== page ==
• Assailing the order of the High Court primarily on preliminary counts, counsel for BCCL vehemently contended that the present case was not one where judicial review was possible. They highlighted that the scope of writ jurisdiction in contractual dealings of the State or its instrumentalities was extremely limited.

• Respondent No. 4 (C1¬India) clearing their stand contended that the slight delay in the decision making process was because C1¬India as a responsible e-services provider was first attempting to determine whether the interruption was at the bidders’ end or its own.

• Counsel for the appellant,  claimed how AMR¬ Dev Prabha’s interest was, in fact, personal and not public, and only to win the tender one way or the other and not to maintain the sanctity of the auction process through stating that Court AMR¬ Dev Prabha sought adherence to terms of NIT and strict procedural compliance, but later they wished to settle the matter at a lower price.

• On the other side, Respondent No. 1 claimed that it had been declared as the lowest bidder (L¬1) by virtue of automatic conclusion of the auction process at 1:03PM, post which any resumption was impermissible and contrary to contractual terms.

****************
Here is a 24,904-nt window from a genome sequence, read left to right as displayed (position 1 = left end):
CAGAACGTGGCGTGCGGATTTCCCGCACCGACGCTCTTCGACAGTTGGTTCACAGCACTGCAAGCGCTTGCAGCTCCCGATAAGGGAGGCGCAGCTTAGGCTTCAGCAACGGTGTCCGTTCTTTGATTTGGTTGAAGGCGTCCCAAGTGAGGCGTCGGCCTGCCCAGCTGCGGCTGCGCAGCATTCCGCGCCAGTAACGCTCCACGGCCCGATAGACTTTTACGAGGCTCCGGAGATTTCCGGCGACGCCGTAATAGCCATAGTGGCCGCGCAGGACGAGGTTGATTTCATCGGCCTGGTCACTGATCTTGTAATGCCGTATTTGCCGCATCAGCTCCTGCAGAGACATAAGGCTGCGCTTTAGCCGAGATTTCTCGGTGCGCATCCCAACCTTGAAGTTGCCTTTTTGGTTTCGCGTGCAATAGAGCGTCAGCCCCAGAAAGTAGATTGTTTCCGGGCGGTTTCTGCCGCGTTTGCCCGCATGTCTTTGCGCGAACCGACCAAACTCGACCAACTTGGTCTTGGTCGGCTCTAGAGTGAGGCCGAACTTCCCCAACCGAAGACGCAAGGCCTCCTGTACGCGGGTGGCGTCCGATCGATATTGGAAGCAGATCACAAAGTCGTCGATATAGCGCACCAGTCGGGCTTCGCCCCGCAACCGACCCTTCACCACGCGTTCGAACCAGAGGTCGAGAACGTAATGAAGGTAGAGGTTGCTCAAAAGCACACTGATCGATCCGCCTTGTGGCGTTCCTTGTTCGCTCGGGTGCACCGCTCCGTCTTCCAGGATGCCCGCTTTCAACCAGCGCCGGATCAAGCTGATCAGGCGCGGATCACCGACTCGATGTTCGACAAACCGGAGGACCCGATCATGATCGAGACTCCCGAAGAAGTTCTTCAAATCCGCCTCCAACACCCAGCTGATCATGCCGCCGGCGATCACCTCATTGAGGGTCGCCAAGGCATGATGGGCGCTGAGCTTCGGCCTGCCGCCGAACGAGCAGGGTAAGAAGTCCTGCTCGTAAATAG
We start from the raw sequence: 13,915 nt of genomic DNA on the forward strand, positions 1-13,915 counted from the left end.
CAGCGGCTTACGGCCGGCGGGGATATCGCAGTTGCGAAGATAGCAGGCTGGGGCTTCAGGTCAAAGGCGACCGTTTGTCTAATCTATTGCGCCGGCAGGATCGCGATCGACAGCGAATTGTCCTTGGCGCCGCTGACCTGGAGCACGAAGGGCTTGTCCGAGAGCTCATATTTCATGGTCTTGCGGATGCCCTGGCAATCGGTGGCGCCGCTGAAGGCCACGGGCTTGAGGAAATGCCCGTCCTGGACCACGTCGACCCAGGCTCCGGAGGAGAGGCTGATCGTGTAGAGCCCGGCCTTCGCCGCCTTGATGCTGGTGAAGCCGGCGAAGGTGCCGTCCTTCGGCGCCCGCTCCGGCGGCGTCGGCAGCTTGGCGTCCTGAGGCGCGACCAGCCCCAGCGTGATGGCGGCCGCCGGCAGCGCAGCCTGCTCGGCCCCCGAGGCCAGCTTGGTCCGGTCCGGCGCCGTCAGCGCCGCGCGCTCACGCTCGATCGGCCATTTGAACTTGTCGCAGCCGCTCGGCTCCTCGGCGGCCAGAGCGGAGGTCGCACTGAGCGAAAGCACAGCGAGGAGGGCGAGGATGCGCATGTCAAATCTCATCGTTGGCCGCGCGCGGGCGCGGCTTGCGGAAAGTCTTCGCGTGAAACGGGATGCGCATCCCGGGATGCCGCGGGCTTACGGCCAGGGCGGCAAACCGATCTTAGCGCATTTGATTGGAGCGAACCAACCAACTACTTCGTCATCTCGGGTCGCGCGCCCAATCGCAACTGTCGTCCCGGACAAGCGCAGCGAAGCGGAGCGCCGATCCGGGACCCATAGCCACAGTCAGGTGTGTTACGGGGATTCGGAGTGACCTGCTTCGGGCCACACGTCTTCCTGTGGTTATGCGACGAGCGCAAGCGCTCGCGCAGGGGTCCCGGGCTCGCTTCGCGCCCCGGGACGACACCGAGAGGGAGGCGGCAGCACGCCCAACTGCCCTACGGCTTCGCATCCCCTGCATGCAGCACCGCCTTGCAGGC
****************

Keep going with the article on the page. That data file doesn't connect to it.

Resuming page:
• They further contended no adverse inference could be drawn against Respondent 1’s participation in the resumed bidding process as the resumption itself was illegal. The auction was closed and not paused, and hence no resumption of a closed bidding process was possible

• On maintainability, although Respondent No. 1 admitted to having alternate remedies, but it argued that there could be no hard and fast rule preventing it from approaching writ courts.

• The court while discussing maintainability of petition held that the allegations of illegality, irrationality and procedural impropriety would be enough grounds for courts to assume jurisdiction and remedy such ills. This is especially true given our unique domestic circumstances, which have demonstrated the need for judicial intervention numerous times. Hence, it would only be the decision-making process which would be the subject of judicial enquiry, and not the end result.